• Service session key to be used between user and service.

The main structures handled by Kerberos are the tickets. These tickets are delivered to the users in order to be used by them to perform several actions in the Kerberos realm. There are 2 types of tickets:

  • The TGS (Ticket Granting Service) is the ticket which a user can use to authenticate against a service. It is encrypted with the service key.
  • The TGT (Ticket Granting Ticket) is the ticket presented to the KDC to request for TGSs. It is encrypted with the KDC key.

The PAC (Privilege Attribute Certificate) is a structure included in almost every ticket. This structure contains the privileges of the user and it is signed with the KDC key.

It is possible for services to verify the PAC by communicating with the KDC, although this does not happen often. Nevertheless, PAC verification consists of checking only its signature, without inspecting if privileges inside the PAC are correct.

Furthermore, a client can avoid the inclusion of the PAC inside the ticket by specifying it in the KERB-PA-PAC-REQUEST field of the ticket request.


Kerberos uses different kinds of messages. The most interesting are as follows:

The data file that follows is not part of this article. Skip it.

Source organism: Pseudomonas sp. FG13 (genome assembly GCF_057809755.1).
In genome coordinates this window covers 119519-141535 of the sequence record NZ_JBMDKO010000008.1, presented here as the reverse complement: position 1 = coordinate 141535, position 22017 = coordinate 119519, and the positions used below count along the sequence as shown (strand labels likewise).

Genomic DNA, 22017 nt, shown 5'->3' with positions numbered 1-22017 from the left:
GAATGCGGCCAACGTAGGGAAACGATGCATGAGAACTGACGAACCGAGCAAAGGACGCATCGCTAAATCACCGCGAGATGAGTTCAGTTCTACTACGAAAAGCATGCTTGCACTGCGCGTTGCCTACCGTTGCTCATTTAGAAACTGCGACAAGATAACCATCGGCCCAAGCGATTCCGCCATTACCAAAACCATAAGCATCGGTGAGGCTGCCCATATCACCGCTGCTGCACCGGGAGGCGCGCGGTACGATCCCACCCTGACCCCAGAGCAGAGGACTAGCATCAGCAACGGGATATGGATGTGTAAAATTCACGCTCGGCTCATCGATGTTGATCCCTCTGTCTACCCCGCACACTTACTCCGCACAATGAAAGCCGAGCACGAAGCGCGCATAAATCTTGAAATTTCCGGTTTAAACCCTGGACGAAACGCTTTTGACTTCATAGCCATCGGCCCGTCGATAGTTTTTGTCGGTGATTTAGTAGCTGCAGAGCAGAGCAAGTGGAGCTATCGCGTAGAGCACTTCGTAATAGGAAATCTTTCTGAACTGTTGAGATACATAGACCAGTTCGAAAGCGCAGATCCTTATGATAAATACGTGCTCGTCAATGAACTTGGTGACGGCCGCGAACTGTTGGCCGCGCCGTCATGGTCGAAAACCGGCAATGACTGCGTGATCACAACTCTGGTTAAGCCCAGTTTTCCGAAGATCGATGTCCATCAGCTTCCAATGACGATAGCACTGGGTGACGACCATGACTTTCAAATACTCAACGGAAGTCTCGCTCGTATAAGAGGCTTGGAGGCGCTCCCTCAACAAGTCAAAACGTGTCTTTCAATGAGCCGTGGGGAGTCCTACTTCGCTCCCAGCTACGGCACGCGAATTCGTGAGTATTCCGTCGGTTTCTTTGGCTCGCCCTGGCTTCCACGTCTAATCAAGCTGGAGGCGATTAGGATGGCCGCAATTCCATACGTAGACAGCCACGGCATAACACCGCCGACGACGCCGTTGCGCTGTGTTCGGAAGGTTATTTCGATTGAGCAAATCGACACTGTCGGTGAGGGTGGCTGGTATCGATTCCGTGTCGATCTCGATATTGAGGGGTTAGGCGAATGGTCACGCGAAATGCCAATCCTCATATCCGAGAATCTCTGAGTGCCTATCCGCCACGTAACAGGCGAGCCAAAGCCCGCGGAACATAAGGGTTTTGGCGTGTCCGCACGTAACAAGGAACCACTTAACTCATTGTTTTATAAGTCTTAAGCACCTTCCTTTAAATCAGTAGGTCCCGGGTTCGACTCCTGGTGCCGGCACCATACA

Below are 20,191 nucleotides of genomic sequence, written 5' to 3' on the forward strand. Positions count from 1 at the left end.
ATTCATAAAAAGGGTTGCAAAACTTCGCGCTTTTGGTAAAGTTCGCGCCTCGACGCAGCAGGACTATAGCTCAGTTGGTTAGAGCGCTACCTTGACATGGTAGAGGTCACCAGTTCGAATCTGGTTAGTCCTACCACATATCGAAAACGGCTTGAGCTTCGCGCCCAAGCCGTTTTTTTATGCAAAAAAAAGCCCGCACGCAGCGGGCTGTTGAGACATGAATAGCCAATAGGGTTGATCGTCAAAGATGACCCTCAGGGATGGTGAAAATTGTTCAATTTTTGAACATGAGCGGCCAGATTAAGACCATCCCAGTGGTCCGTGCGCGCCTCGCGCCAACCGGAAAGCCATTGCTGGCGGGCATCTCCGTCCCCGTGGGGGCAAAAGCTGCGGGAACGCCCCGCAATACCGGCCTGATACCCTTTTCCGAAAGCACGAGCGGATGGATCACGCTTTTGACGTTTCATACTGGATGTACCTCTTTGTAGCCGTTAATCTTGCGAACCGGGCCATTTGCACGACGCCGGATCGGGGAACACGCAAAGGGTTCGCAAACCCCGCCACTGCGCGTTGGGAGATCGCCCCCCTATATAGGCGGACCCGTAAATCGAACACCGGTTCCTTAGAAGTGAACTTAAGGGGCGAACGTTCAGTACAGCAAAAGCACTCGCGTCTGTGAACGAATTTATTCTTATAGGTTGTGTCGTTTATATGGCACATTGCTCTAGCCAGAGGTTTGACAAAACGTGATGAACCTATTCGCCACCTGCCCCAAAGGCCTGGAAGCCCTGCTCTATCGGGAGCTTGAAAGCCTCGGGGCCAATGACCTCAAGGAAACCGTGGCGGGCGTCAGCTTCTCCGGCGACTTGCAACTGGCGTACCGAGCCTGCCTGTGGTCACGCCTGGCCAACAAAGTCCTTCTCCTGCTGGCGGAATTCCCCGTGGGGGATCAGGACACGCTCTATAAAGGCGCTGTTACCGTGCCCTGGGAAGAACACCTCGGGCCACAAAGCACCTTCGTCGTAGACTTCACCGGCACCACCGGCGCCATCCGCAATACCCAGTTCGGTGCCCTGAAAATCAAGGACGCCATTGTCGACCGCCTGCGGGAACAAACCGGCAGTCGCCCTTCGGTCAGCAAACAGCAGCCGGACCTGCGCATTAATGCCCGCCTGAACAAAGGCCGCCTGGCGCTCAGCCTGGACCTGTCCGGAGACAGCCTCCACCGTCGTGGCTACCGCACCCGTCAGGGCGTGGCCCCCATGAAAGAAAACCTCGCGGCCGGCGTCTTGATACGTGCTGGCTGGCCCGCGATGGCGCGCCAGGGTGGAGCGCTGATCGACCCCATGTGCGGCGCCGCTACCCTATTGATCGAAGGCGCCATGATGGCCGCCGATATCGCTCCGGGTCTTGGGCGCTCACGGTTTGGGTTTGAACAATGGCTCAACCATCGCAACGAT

• KRB_AS_REQ: Used to request the TGT to KDC
  • KRB_AS_REP: Used to deliver the TGT by KDC
  • KRB_TGS_REQ: Used to request the TGS to KDC, using the TGT
  • KRB_TGS_REP: Used to deliver the TGS by KDC
  • KRB_AP_REQ: Used to authenticate a user against a service, using the TGS
  • KRB_AP_REP: (Optional) Used by service to identify itself against the user
  • KRB_ERROR: Message to communicate error conditions

Additionally, even if it is not part of Kerberos, but NRPC, the AP optionally could use the KERB_VERIFY_PAC_REQUEST message to send to KDC the signature of the PAC, and verify if it is correct.

How does Kerberos work?

To understand the Kerberos attack, you must know the authentication flow with the domain controller (aka KDC)  for better understanding and visibility for faster incident response.

Let’s have a look at the whole flow of Kerberos authentication messages first. 

Now, let’s go step-by-step. 


Firstly, a user must get a TGT from KDC. To achieve this, a KRB_AS_REQ is sent.

KRB_AS_REQ has, among others, the following fields:

  • A encrypted timestamp with client key, to authenticate user and prevent replay attacks
  • Username of authenticated user